En kvinnas ansikte/A Woman's Face (Gustaf Molander 1938) Ingrid Bergman as a leader of a band of blackmailers, traumatised from having her face badly scarred, is given a new chance to happiness. Uneven but many good scenes and a Hitchcockian sleigh-ride. Remade in Hollywood by George Cukor and Joan Crawford

Vi två/The Two of Us (Schamyl Bauman 1939) Yet another delightful film by Bauman, this time about a young couple trying to get ahead in the early days of the Swedish welfare state. More neorealistic than De Sica.

Juninatt/June Night (Per Lindberg 1940) Ingrid Bergman's last Swedish film before going to Hollywood is a tense melodrama. Surprisingly not remade in Hollywood.

Stål/[Steel] (Per Lindberg 1940) An unusual film in that it is about a steel mill and the people who work there. A narrative experience in a way. The mill itself, captured by Åke Dahlqvist's cinematography, is the real star, overshadowing the plot and the characters.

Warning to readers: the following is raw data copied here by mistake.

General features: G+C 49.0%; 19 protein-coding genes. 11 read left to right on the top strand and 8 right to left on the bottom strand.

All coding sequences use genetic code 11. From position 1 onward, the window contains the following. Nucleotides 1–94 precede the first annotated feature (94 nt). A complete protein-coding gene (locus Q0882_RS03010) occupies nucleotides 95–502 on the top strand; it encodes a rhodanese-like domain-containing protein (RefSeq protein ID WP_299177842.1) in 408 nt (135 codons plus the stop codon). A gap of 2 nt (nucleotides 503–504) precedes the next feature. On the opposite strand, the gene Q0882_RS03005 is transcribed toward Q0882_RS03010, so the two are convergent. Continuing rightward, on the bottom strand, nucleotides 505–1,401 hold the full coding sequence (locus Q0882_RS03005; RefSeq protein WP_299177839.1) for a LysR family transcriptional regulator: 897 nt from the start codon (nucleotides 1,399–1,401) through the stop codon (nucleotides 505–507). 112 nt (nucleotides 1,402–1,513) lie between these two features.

Det sägs på stan/The Talk of the Town (Per Lindberg 1941) Lindberg had a short and fascinating film career, experimenting with structure, images, and narrative. This is yet another example, about a small town torn apart by anonymous letters.

Hets/Torment (Alf Sjöberg 1944) Famous for being the first film with a script by Ingmar Bergman but Martin Bodin's cinematography is the real star here, and Stig Järrel as the horrible Latin teacher.

Stopp! Tänk på något annat/[Stop! Think of something else] (1944) Romantic drama by Åke Ohberg which happens to be the first film in which Hasse Ekman and Eva Henning acted together. That is reason enough to watch it.

Rallare/Navvies (Arne Mattsson 1947) Victor Sjöström plays the lead in Mattsson's gritty film about the building of the railway in the far north of Sweden, from Luleå to Narvik. Could be watched together with Jan Troell's Här har du ditt liv/This is Your Life (1966).

Eva (Gustaf Molander 1948) Childhood traumas, repressed sexuality, death, dream sequences, and anxieties aplenty in this narratively complex adaptation of an idea by Bergman.